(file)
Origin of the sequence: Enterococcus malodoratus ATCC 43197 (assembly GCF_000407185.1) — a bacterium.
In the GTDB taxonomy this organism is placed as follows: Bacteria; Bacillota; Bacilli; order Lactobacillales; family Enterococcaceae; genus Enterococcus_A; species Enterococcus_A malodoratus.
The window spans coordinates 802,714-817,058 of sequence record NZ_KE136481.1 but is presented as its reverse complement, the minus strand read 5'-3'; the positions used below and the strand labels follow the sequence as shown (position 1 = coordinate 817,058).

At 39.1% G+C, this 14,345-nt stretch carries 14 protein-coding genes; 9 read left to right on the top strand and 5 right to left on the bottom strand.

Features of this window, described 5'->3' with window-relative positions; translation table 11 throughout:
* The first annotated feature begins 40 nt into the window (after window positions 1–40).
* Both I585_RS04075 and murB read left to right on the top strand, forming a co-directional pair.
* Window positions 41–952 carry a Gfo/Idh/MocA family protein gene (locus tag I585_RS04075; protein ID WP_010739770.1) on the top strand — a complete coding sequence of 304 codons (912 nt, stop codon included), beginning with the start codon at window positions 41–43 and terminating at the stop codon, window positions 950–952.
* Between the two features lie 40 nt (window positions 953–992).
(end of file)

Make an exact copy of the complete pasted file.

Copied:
Origin of the sequence: Enterococcus malodoratus ATCC 43197 (assembly GCF_000407185.1) — a bacterium.
In the GTDB taxonomy this organism is placed as follows: Bacteria; Bacillota; Bacilli; order Lactobacillales; family Enterococcaceae; genus Enterococcus_A; species Enterococcus_A malodoratus.
The window spans coordinates 802,714-817,058 of sequence record NZ_KE136481.1 but is presented as its reverse complement, the minus strand read 5'-3'; the positions used below and the strand labels follow the sequence as shown (position 1 = coordinate 817,058).

At 39.1% G+C, this 14,345-nt stretch carries 14 protein-coding genes; 9 read left to right on the top strand and 5 right to left on the bottom strand.

Features of this window, described 5'->3' with window-relative positions; translation table 11 throughout:
* The first annotated feature begins 40 nt into the window (after window positions 1–40).
* Both I585_RS04075 and murB read left to right on the top strand, forming a co-directional pair.
* Window positions 41–952 carry a Gfo/Idh/MocA family protein gene (locus tag I585_RS04075; protein ID WP_010739770.1) on the top strand — a complete coding sequence of 304 codons (912 nt, stop codon included), beginning with the start codon at window positions 41–43 and terminating at the stop codon, window positions 950–952.
* Between the two features lie 40 nt (window positions 953–992).